By Dan Small
After a long career in television and even more years as a freelancer for magazines and newspapers, with the encouragement of my good friend, the late Tony Dean, three years ago I launched a weekly hourlong radio show with a business partner and co-host, Judy Nugent. If anyone had told me then that I would devote more time to radio than to anything else I do and that it would take two years to break even, I probably would not have taken the plunge.
Now, as we enter our fourth season, I must admit I’m having more fun with radio than with any other communications venture. We have been in the black for over a year now and anticipate staying on the profit side of the ledger, despite the current recession that has roared through segments of the outdoor industry like Hurricane Katrina.
So many fellow OWAA members have helped us in this new venture that it is only fair to acknowledge them and pass on their advice. Here, then, are five things we have learned from others that have helped make “Outdoors Radio” a modest success.
1. You are above all else a salesman.
Unless a station or network is willing to pay you to do a show, the only way to make money in radio is to sell advertising. Tony Dean was a natural at many things, but selling was not one of them. Tony learned to sell by trial and error, and he taught us that to sell radio ads, you must sell yourself, your knowledge of the field, your connection with your audience and your enthusiasm.
I made my first sales call to a longtime friend who has supported my public television program for years. He was willing to sponsor our radio show even though he thought we had priced it “a bit high.”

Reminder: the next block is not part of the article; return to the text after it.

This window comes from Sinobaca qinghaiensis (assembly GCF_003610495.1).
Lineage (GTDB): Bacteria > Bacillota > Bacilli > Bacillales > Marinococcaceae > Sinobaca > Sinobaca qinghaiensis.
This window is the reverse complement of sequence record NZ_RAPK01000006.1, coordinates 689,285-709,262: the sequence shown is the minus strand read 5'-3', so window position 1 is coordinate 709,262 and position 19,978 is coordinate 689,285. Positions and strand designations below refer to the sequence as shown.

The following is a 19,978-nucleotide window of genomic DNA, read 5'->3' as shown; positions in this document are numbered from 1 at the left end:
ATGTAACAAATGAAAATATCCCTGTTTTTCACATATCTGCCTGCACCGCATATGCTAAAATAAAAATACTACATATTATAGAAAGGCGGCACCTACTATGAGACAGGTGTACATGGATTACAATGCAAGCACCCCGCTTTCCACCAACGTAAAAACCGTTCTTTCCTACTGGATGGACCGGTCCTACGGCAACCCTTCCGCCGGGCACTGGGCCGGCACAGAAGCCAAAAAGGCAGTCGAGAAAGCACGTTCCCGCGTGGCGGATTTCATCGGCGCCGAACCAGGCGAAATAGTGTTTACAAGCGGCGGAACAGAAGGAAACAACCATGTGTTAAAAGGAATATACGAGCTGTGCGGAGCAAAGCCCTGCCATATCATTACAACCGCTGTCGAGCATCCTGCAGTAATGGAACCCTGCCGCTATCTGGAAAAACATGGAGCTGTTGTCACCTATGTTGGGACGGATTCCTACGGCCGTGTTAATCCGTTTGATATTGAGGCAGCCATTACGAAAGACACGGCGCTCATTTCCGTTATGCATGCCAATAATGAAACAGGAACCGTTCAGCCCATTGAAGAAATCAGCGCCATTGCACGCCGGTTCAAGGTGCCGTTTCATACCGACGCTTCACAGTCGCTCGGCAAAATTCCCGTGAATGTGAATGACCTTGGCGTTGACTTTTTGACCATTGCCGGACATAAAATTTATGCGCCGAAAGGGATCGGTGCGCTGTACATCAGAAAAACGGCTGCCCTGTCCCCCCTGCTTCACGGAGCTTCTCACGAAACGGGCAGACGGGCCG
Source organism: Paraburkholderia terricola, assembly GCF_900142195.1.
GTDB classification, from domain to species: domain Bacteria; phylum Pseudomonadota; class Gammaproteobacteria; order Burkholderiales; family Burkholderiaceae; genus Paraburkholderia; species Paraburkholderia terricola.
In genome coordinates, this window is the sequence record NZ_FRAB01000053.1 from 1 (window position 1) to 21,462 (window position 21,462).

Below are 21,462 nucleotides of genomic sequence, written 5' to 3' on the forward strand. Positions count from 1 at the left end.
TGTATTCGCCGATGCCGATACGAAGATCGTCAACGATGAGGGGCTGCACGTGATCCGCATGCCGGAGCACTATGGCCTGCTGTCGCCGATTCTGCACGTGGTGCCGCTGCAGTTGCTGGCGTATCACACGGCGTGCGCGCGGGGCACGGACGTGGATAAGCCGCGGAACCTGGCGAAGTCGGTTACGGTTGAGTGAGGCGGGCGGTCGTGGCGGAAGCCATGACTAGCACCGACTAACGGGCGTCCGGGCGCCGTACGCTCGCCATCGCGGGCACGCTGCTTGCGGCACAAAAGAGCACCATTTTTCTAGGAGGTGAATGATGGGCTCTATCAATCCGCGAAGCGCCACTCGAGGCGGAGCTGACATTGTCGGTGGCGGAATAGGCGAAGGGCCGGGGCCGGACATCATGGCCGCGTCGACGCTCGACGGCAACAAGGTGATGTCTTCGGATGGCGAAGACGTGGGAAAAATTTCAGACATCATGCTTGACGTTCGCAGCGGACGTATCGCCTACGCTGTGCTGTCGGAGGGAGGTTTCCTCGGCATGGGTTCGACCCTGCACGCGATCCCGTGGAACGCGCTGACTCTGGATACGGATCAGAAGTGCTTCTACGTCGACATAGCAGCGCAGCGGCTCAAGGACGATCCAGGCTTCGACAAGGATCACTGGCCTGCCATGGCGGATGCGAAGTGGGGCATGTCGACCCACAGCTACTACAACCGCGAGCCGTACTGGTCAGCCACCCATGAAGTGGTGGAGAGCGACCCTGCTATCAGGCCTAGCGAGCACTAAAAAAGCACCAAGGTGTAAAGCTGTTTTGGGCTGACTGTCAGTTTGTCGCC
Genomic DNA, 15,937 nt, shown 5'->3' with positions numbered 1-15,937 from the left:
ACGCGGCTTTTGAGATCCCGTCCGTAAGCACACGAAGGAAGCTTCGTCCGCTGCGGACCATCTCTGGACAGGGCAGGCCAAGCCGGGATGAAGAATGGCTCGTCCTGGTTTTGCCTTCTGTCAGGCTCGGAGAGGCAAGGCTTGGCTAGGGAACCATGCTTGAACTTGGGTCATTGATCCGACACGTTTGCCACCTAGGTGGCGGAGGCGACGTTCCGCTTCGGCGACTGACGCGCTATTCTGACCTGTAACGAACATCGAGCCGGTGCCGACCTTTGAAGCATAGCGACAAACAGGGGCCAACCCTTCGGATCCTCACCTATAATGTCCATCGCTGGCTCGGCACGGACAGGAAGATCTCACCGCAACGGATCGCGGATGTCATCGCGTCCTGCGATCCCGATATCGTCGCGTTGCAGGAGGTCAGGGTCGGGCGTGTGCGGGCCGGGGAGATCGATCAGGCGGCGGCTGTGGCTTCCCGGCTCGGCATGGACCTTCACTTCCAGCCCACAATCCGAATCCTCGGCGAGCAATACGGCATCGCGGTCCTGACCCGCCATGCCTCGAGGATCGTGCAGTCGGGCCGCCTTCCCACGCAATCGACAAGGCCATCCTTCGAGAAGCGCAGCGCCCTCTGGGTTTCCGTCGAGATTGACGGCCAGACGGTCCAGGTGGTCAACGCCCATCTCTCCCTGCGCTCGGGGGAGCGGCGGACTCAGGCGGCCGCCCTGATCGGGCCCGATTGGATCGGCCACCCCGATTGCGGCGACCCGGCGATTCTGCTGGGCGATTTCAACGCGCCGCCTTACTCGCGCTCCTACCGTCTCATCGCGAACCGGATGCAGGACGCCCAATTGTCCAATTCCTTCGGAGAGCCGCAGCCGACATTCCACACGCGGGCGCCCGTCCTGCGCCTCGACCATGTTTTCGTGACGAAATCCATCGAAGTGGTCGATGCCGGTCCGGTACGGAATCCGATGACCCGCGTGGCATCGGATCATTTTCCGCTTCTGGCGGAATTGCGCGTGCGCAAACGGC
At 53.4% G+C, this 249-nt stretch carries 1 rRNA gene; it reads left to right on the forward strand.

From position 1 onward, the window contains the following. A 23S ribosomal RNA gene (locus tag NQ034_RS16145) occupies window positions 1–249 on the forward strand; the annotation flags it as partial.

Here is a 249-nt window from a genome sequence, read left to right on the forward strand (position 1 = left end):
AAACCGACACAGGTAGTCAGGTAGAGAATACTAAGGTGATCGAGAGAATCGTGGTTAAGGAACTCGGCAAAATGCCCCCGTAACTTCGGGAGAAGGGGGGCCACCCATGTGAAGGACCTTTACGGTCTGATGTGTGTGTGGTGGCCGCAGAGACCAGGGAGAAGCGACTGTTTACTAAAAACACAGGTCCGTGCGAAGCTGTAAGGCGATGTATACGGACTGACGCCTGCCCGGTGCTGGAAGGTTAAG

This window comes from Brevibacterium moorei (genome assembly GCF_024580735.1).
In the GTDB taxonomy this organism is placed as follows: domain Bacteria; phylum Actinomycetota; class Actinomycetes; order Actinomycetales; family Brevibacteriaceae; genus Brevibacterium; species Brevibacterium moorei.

I hung up from that conversation and thought, “This is going to be easy!” Some 50 phone calls later, however, we still had only one sponsor.
Since then, we have talked to hundreds of marketing directors, agency account executives and business owners. We have also employed several part-time salespeople. We made the mistake of paying one guy a stipend plus commission. He brought in more revenue than he cost us, but not enough to warrant keeping him. Three people now sell ads on commission only, but we have made most sales ourselves. Our sponsors range from hook-and-bullet manufacturers and retailers to chambers of commerce, nonprofit conservation organizations, consumer-show producers, a state agency and a personal-injury law firm.
2. Give clients what they want.
From Jim Ferguson, whose “Great American Outdoor Trails” radio show is an ongoing source of inspiration, and from Phil Kurth, the sales manager at our flagship station WISN in Milwaukee, we learned you can sell more than just 30-second and 60-second spot ads. Our sponsor packages include sponsored interviews, show title sponsorship and promos that air on the entire network and/or individual stations.
As value-added items, we also offer personal appearances, product giveaways and logo placement and hyperlinks to sponsors’ Web sites from our two Web sites and an e-newsletter. Sometimes these “freebies” are enough to seal a deal. If a sponsor wants me to join him and his clients on a salmon charter or pheasant hunt, I am more than happy to do so.